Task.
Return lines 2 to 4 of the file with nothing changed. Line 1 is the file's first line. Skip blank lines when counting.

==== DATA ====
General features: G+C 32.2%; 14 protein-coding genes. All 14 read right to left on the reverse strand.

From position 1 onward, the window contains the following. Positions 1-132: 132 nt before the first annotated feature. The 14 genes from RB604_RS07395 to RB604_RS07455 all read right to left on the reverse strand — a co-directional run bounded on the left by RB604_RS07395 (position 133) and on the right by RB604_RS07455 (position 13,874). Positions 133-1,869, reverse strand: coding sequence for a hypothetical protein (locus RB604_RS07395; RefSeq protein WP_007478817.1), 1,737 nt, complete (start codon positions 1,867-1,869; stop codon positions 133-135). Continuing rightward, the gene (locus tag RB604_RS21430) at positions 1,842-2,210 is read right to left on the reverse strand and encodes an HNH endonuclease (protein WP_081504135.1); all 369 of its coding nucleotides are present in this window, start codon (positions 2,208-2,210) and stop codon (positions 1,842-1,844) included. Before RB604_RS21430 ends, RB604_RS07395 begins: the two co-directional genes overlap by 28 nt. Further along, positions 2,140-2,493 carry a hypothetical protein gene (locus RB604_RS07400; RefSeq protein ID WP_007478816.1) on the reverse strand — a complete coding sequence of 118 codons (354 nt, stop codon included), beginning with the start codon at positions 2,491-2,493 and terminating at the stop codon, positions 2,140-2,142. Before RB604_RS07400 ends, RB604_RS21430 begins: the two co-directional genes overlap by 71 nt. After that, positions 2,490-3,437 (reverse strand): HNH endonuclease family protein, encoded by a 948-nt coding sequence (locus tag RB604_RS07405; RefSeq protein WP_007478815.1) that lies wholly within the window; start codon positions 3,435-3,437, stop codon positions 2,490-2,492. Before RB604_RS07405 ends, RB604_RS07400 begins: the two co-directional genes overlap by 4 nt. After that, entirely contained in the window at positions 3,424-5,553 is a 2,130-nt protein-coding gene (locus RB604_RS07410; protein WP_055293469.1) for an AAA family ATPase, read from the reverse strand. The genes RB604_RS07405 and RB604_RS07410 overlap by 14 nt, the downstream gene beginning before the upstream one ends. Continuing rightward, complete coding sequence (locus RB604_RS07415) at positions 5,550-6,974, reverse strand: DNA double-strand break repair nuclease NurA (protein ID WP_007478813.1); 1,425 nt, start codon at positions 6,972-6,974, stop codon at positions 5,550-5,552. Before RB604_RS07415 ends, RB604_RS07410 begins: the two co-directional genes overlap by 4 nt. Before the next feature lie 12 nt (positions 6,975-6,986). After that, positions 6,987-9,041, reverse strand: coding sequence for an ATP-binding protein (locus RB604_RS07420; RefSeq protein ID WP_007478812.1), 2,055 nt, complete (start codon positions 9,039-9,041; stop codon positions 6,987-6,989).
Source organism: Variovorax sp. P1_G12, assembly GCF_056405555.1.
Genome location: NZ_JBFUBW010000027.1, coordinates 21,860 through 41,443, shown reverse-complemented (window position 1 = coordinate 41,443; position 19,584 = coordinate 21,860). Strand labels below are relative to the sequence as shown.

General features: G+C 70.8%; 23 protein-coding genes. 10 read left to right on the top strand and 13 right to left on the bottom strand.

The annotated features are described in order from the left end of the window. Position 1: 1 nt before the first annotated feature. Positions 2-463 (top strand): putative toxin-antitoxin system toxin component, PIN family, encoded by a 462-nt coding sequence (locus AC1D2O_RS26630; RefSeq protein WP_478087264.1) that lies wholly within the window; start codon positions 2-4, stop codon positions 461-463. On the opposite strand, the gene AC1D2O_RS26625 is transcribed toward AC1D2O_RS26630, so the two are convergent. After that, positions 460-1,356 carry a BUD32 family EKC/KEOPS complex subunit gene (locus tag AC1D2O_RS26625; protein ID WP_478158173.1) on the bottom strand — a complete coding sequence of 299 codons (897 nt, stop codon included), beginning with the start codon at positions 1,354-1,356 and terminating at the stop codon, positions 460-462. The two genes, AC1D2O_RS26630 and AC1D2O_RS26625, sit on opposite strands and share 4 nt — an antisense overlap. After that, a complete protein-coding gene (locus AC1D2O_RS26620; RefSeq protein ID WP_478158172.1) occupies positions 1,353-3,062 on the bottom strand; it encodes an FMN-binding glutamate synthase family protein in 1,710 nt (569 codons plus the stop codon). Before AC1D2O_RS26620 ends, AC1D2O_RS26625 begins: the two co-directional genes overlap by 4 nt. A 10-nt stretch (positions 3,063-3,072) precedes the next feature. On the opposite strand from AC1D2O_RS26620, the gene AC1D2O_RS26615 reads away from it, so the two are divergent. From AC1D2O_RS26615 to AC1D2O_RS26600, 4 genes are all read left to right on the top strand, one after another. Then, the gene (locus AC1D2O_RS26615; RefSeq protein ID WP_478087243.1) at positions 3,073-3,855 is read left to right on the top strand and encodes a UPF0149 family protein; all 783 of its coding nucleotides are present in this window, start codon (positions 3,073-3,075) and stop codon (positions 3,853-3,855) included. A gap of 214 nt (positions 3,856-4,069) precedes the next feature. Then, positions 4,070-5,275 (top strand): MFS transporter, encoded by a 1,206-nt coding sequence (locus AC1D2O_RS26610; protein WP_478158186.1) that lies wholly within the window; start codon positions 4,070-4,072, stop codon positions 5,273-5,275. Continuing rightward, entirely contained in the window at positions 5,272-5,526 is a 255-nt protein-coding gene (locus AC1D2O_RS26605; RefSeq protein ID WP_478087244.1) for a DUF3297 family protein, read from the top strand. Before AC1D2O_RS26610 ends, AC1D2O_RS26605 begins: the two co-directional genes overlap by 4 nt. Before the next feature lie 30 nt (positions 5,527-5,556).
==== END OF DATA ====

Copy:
From position 1 onward, the window contains the following. Positions 1-132: 132 nt before the first annotated feature. The 14 genes from RB604_RS07395 to RB604_RS07455 all read right to left on the reverse strand — a co-directional run bounded on the left by RB604_RS07395 (position 133) and on the right by RB604_RS07455 (position 13,874). Positions 133-1,869, reverse strand: coding sequence for a hypothetical protein (locus RB604_RS07395; RefSeq protein WP_007478817.1), 1,737 nt, complete (start codon positions 1,867-1,869; stop codon positions 133-135). Continuing rightward, the gene (locus tag RB604_RS21430) at positions 1,842-2,210 is read right to left on the reverse strand and encodes an HNH endonuclease (protein WP_081504135.1); all 369 of its coding nucleotides are present in this window, start codon (positions 2,208-2,210) and stop codon (positions 1,842-1,844) included. Before RB604_RS21430 ends, RB604_RS07395 begins: the two co-directional genes overlap by 28 nt. Further along, positions 2,140-2,493 carry a hypothetical protein gene (locus RB604_RS07400; RefSeq protein ID WP_007478816.1) on the reverse strand — a complete coding sequence of 118 codons (354 nt, stop codon included), beginning with the start codon at positions 2,491-2,493 and terminating at the stop codon, positions 2,140-2,142. Before RB604_RS07400 ends, RB604_RS21430 begins: the two co-directional genes overlap by 71 nt. After that, positions 2,490-3,437 (reverse strand): HNH endonuclease family protein, encoded by a 948-nt coding sequence (locus tag RB604_RS07405; RefSeq protein WP_007478815.1) that lies wholly within the window; start codon positions 3,435-3,437, stop codon positions 2,490-2,492. Before RB604_RS07405 ends, RB604_RS07400 begins: the two co-directional genes overlap by 4 nt. After that, entirely contained in the window at positions 3,424-5,553 is a 2,130-nt protein-coding gene (locus RB604_RS07410; protein WP_055293469.1) for an AAA family ATPase, read from the reverse strand. The genes RB604_RS07405 and RB604_RS07410 overlap by 14 nt, the downstream gene beginning before the upstream one ends. Continuing rightward, complete coding sequence (locus RB604_RS07415) at positions 5,550-6,974, reverse strand: DNA double-strand break repair nuclease NurA (protein ID WP_007478813.1); 1,425 nt, start codon at positions 6,972-6,974, stop codon at positions 5,550-5,552. Before RB604_RS07415 ends, RB604_RS07410 begins: the two co-directional genes overlap by 4 nt. Before the next feature lie 12 nt (positions 6,975-6,986). After that, positions 6,987-9,041, reverse strand: coding sequence for an ATP-binding protein (locus RB604_RS07420; RefSeq protein ID WP_007478812.1), 2,055 nt, complete (start codon positions 9,039-9,041; stop codon positions 6,987-6,989).
Source organism: Variovorax sp. P1_G12, assembly GCF_056405555.1.
Genome location: NZ_JBFUBW010000027.1, coordinates 21,860 through 41,443, shown reverse-complemented (window position 1 = coordinate 41,443; position 19,584 = coordinate 21,860). Strand labels below are relative to the sequence as shown.